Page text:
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Automatically Finding A Short Twitter Username

·732 words

I had a chat with a friend the other day, and he mentioned off-hand that in his life there is a very unique problem - lack of a short username for their Twitter account. Seems like everything good is already taken, which makes sense considering that Twitter itself is 14 years old. You can bet that in 14 years, a lot of people did get very creative with usernames. Or did they?

I set out to figure out a way to automate this process. I could throw a dictionary at the problem, or just literally generate every word out of a combination of characters, and see what’s available and what’s not by going to{letter_combination} and see which pages exist. This could work in theory, but there is just so much variability about the process, and zero insights on whether the account is actually available, because there could be several reasons why the account is not displayed.

Manual iteration is going to take some time - assuming that I can check one username every 3 seconds, that puts 1000 usernames at 3000 seconds in ideal conditions. So almost an hour of typing and seeing the results. Also, I don’t know about all other engineers, but “ideal conditions” doesn’t quite apply to me, because I will have typos and at some point will need coffee. Besides, if I take all possible combinations of 5 letter words, that puts me at 11,881,376 words to try. So this approach is not quite workable.

So maybe there is a better way? Twitter already does this when I try to change the username, and a little bit API digging uncovers the big prize:{USERNAME}

Coolio, if I make requests against this API, I should be able to quickly pinpoint what’s available and what is not. Here’s a Python script to do this, where I throw a list of generated words at the problem:

import requests
import json
import configparser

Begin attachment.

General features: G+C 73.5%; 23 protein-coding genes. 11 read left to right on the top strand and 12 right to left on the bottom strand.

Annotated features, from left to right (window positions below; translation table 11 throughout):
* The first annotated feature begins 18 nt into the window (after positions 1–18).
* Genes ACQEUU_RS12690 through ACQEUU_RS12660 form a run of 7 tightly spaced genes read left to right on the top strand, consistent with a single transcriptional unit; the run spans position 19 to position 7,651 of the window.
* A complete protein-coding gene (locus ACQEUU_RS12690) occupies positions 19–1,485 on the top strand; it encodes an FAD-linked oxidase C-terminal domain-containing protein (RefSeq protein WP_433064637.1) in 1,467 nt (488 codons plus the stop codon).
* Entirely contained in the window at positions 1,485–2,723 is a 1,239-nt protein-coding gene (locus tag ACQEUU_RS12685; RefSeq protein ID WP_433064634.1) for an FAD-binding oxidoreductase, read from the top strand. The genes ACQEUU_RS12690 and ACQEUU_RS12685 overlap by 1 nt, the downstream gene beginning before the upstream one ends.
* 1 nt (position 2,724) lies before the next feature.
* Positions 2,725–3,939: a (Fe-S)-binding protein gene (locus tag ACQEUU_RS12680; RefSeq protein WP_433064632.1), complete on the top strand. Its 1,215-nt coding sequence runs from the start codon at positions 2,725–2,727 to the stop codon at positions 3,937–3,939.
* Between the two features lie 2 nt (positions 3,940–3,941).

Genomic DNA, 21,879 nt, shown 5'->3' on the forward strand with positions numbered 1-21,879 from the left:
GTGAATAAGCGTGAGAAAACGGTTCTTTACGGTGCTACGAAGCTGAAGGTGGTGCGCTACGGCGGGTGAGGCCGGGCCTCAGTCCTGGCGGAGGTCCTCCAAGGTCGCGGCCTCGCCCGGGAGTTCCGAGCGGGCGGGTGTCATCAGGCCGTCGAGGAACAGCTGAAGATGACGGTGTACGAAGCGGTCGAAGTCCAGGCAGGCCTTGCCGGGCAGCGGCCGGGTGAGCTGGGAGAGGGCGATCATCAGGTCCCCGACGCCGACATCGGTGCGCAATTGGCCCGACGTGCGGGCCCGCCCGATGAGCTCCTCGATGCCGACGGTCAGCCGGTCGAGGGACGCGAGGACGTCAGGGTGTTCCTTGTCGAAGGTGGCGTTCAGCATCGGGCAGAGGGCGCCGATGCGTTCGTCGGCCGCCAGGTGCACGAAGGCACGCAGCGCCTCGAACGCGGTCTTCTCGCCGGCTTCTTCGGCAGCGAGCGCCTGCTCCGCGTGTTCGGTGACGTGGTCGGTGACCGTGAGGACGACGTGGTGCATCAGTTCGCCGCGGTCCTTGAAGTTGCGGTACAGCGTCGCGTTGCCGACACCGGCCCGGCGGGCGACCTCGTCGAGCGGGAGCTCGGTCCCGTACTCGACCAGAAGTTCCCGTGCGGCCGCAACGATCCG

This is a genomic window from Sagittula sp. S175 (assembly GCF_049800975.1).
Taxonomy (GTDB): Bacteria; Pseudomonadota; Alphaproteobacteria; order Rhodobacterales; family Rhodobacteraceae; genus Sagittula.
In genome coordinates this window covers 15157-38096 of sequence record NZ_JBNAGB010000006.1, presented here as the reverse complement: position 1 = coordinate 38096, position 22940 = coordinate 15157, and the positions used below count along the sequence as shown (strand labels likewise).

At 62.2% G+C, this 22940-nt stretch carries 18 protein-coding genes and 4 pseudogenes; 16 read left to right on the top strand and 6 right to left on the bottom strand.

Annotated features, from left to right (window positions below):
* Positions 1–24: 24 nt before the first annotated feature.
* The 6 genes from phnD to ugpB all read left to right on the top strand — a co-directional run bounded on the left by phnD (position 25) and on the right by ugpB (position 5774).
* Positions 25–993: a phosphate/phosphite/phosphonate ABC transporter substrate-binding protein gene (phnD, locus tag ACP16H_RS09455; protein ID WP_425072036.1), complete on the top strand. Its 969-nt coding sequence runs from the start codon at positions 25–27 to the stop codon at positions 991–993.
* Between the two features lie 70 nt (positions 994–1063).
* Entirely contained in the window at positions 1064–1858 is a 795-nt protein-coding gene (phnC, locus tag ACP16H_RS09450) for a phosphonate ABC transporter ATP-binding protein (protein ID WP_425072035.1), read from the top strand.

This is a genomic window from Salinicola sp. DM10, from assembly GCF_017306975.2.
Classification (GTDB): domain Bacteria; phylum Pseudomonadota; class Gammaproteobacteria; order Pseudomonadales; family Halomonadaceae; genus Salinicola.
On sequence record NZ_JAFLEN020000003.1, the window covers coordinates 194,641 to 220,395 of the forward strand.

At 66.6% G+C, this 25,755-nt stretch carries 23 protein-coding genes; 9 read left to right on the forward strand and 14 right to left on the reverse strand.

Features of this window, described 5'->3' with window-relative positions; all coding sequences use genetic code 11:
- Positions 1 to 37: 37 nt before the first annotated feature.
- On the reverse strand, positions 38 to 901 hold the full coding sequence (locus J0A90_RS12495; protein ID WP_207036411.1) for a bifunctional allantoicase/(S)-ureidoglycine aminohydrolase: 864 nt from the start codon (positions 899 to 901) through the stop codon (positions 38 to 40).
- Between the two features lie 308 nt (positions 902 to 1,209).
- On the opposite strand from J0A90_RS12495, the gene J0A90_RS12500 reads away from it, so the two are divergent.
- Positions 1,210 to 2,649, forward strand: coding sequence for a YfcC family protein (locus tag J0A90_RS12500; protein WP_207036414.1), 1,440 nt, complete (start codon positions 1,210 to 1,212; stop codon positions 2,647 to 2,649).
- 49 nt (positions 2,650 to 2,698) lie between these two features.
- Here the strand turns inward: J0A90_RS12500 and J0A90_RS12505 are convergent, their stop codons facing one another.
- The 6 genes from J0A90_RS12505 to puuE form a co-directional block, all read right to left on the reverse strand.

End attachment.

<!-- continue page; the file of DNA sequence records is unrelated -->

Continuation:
from datetime import datetime
import time
import itertools


words = []
acceptable_words = []
valid_words = []
words_scanned = 0

config = configparser.ConfigParser()'config.ini')

with open("words_generated.txt", "r") as word_file:
	words =

print(f'[info] Loaded {len(words)} words.')

print(f'[info] Searching words between {MIN_WORD_LENGTH} and {MAX_WORD_LENGTH} characters.')
acceptable_words = [x for x in words if len(x) >= MIN_WORD_LENGTH and len(x) <= MAX_WORD_LENGTH]
print(f'[info] Loaded {len(acceptable_words)} acceptable words.')

target_keywords = [x for x in acceptable_words if x.startswith('xp')]
words = []
acceptable_words = []

for word in target_keywords:
	while True:
		url = f'{word}'

		headers = {
		  'authorization': 'SOME_TOKEN',
		  'Cookie': 'COOKIE_VALUE',
		  'x-csrf-token': 'CSRF_TOKEN_VALUE',
		  'x-twitter-auth-type': 'OAuth2Session',
		  'User-Agent': 'Mozilla/5.0 (Macintosh; Intel Mac OS X 10.16; rv:83.0)',
		  'x-twitter-active-user': 'yes',
		  'TE': 'Trailers',
		  'Accept': '*/*',
		  'Accept-Encoding': 'gzip, deflate, br',
		  'Referer': '',
		  'x-twitter-client-language': 'en',
		  'Host': '',
		  'Accept-Language': 'en-US,en;q=0.5'

		response = requests.request('GET', url, headers=headers)

			if response.status_code == 200:
				raw_data = json.loads(response.text)
				if raw_data["valid"] == False:
			elif response.status_code == 429:
				print(f'[info] Words scanned: {words_scanned}. Valid words found: {len(valid_words)}. Last response code: {response.status_code}. Last word checked: {word}')
				print(f'[info] Looks like we are rate limited. Sleeping for 10 minutes. Started at {}.')
				print('[info] Valid usernames:')
				for valid_word in valid_words:
				print(f'[info] Error. Status code: {response.status_code}')
		except Exception as ex:

	words_scanned = words_scanned + 1
	print(f'[info] Words scanned: {words_scanned}. Valid words found: {len(valid_words)}. Last response code: {response.status_code}. Last word checked: {word}', end="\r", flush=True)

print('[info] Valid usernames:')
for valid_word in valid_words:

In this case, I took the headers word-for-word from the HTTP request in the browser, just to make sure that my script is as close to the expected environment as possible. Running it, I am able to see what aliases are available - there is a good amount of 5 character IDs still up for grabs (that’s the minimum for Twitter these days)!

Running the Python script to search for a username

With the script, you can check roughly 500 combinations every 15 minutes. And if you are one of those people that is into usernames that start with 0x (say, if you just like HEX codes so much), there are plenty of 5-letter usernames starting with 0x, like 0x02b or 0x0fd. You can also create custom word combinations based on rules you have in mind, such as “all 6 character words that start with xp” and drop them in the text file that is read at the beginning of this script, and you’re golden.

Good luck finding the perfect Twitter username!